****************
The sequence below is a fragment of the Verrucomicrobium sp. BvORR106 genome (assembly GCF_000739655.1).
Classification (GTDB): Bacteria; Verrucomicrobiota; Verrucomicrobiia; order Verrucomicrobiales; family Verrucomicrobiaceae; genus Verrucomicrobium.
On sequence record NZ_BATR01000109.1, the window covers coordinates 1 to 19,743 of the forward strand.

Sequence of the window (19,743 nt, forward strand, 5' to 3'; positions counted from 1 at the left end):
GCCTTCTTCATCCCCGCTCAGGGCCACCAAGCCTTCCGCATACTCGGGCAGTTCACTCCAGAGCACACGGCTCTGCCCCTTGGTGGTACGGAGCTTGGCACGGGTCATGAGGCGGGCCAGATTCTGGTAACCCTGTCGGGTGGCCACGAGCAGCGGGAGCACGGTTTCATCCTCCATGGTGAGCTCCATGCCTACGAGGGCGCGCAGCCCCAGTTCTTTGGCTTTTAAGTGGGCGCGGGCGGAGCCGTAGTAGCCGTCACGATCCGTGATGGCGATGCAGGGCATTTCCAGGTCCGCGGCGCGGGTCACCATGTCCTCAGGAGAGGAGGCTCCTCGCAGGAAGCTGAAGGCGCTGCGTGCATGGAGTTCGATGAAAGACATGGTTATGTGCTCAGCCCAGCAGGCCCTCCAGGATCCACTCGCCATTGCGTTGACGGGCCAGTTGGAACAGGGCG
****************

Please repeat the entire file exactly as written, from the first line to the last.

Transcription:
The sequence below is a fragment of the Verrucomicrobium sp. BvORR106 genome (assembly GCF_000739655.1).
Classification (GTDB): Bacteria; Verrucomicrobiota; Verrucomicrobiia; order Verrucomicrobiales; family Verrucomicrobiaceae; genus Verrucomicrobium.
On sequence record NZ_BATR01000109.1, the window covers coordinates 1 to 19,743 of the forward strand.

Sequence of the window (19,743 nt, forward strand, 5' to 3'; positions counted from 1 at the left end):
GCCTTCTTCATCCCCGCTCAGGGCCACCAAGCCTTCCGCATACTCGGGCAGTTCACTCCAGAGCACACGGCTCTGCCCCTTGGTGGTACGGAGCTTGGCACGGGTCATGAGGCGGGCCAGATTCTGGTAACCCTGTCGGGTGGCCACGAGCAGCGGGAGCACGGTTTCATCCTCCATGGTGAGCTCCATGCCTACGAGGGCGCGCAGCCCCAGTTCTTTGGCTTTTAAGTGGGCGCGGGCGGAGCCGTAGTAGCCGTCACGATCCGTGATGGCGATGCAGGGCATTTCCAGGTCCGCGGCGCGGGTCACCATGTCCTCAGGAGAGGAGGCTCCTCGCAGGAAGCTGAAGGCGCTGCGTGCATGGAGTTCGATGAAAGACATGGTTATGTGCTCAGCCCAGCAGGCCCTCCAGGATCCACTCGCCATTGCGTTGACGGGCCAGTTGGAACAGGGCG